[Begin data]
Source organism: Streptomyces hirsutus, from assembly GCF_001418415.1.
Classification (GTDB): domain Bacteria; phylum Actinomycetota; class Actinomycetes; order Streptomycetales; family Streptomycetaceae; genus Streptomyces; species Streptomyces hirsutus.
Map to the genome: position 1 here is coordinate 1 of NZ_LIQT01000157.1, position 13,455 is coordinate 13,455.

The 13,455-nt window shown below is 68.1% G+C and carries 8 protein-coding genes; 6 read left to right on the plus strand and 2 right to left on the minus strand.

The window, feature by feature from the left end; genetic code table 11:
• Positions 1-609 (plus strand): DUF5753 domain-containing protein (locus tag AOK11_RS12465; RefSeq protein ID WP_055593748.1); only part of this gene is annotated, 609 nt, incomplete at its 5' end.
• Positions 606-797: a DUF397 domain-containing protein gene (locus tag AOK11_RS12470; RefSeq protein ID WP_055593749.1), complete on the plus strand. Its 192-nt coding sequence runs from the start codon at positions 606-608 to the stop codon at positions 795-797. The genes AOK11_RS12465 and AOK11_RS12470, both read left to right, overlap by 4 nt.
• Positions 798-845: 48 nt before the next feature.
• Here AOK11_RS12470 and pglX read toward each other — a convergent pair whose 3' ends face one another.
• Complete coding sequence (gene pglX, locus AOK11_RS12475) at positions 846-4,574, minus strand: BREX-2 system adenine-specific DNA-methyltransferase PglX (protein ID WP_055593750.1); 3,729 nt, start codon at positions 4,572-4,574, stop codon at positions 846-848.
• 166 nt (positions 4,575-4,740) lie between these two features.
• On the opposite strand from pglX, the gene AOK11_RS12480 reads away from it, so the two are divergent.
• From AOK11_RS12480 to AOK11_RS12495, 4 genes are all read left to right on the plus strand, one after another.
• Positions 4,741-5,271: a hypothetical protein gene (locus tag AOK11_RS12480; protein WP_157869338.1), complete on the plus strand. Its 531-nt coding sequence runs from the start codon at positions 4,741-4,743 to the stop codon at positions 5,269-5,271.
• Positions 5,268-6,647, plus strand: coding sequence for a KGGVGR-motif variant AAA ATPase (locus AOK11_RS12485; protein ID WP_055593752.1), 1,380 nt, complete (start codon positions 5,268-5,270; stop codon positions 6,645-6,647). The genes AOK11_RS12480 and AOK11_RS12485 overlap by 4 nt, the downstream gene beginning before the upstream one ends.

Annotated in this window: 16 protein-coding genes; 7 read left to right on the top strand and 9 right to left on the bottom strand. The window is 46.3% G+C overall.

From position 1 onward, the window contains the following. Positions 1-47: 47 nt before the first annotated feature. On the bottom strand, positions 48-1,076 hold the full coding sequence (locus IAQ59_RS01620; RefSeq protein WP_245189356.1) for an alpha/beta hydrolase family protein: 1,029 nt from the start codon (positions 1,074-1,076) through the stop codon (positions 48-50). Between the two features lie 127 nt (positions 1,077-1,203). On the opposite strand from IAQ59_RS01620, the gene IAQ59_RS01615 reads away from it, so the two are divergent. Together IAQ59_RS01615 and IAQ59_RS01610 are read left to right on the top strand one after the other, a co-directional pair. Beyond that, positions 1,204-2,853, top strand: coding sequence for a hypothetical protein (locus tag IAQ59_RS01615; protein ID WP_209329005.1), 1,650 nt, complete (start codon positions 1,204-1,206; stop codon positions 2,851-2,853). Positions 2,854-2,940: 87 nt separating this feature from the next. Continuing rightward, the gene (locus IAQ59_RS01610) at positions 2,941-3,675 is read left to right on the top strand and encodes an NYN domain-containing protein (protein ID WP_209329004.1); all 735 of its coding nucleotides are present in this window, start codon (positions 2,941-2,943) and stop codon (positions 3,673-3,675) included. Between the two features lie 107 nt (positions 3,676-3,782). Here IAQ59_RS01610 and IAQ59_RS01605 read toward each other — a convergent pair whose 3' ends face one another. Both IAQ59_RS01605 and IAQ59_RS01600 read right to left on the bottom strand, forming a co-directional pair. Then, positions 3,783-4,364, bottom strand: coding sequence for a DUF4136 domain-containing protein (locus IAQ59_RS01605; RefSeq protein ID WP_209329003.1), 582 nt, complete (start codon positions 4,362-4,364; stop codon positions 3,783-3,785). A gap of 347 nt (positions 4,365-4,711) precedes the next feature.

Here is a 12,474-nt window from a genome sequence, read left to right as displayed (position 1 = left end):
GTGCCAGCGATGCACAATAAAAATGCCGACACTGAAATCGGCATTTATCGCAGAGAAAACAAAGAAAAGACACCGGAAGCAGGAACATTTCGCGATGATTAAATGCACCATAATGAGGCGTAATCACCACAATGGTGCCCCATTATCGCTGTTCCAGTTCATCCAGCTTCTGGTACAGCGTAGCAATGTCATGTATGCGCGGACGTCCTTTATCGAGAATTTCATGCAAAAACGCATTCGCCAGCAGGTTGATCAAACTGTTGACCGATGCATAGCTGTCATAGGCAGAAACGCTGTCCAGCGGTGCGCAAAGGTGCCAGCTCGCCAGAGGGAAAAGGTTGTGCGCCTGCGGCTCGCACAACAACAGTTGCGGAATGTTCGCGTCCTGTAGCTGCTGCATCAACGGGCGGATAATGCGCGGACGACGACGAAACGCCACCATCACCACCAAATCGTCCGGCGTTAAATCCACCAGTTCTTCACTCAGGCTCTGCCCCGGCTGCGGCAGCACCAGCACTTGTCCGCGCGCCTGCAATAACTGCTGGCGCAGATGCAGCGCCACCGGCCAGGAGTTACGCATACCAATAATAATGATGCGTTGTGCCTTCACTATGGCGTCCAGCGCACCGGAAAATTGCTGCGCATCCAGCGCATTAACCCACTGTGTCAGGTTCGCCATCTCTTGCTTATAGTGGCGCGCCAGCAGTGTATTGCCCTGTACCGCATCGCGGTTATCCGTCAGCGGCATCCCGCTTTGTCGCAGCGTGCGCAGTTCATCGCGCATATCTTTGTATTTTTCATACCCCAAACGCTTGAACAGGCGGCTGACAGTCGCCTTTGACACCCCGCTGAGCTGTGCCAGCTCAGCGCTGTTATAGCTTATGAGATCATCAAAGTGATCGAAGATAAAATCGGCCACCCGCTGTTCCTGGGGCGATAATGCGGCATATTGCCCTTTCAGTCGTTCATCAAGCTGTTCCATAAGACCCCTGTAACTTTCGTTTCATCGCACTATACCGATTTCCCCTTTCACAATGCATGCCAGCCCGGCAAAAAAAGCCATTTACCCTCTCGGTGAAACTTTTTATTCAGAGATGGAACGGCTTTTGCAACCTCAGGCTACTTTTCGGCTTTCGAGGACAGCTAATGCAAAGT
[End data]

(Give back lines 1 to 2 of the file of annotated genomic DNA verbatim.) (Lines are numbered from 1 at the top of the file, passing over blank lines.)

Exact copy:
Source organism: Streptomyces hirsutus, from assembly GCF_001418415.1.
Classification (GTDB): domain Bacteria; phylum Actinomycetota; class Actinomycetes; order Streptomycetales; family Streptomycetaceae; genus Streptomyces; species Streptomyces hirsutus.